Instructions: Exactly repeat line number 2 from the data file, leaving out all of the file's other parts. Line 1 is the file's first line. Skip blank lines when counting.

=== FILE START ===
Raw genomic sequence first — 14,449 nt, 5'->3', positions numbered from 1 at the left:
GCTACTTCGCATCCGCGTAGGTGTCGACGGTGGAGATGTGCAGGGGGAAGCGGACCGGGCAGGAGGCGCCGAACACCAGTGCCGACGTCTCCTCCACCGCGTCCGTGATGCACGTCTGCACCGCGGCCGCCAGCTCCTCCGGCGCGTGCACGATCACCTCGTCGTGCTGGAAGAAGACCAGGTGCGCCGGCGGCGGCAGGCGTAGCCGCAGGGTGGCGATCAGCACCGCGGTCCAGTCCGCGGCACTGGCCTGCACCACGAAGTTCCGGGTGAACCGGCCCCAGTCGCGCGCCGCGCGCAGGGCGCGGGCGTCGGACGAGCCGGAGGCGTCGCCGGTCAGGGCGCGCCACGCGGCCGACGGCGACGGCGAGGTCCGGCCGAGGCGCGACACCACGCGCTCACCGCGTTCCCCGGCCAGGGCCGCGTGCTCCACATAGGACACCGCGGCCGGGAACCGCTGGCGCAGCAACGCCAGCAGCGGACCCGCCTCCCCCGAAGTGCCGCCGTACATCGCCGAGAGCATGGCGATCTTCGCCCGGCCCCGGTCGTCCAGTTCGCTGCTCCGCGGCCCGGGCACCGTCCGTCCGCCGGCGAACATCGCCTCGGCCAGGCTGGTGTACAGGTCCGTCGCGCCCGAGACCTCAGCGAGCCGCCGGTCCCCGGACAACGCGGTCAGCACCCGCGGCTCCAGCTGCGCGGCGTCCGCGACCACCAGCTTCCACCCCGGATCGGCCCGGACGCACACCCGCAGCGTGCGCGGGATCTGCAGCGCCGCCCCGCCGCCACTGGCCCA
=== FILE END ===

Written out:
GCTACTTCGCATCCGCGTAGGTGTCGACGGTGGAGATGTGCAGGGGGAAGCGGACCGGGCAGGAGGCGCCGAACACCAGTGCCGACGTCTCCTCCACCGCGTCCGTGATGCACGTCTGCACCGCGGCCGCCAGCTCCTCCGGCGCGTGCACGATCACCTCGTCGTGCTGGAAGAAGACCAGGTGCGCCGGCGGCGGCAGGCGTAGCCGCAGGGTGGCGATCAGCACCGCGGTCCAGTCCGCGGCACTGGCCTGCACCACGAAGTTCCGGGTGAACCGGCCCCAGTCGCGCGCCGCGCGCAGGGCGCGGGCGTCGGACGAGCCGGAGGCGTCGCCGGTCAGGGCGCGCCACGCGGCCGACGGCGACGGCGAGGTCCGGCCGAGGCGCGACACCACGCGCTCACCGCGTTCCCCGGCCAGGGCCGCGTGCTCCACATAGGACACCGCGGCCGGGAACCGCTGGCGCAGCAACGCCAGCAGCGGACCCGCCTCCCCCGAAGTGCCGCCGTACATCGCCGAGAGCATGGCGATCTTCGCCCGGCCCCGGTCGTCCAGTTCGCTGCTCCGCGGCCCGGGCACCGTCCGTCCGCCGGCGAACATCGCCTCGGCCAGGCTGGTGTACAGGTCCGTCGCGCCCGAGACCTCAGCGAGCCGCCGGTCCCCGGACAACGCGGTCAGCACCCGCGGCTCCAGCTGCGCGGCGTCCGCGACCACCAGCTTCCACCCCGGATCGGCCCGGACGCACACCCGCAGCGTGCGCGGGATCTGCAGCGCCGCCCCGCCGCCACTGGCCCA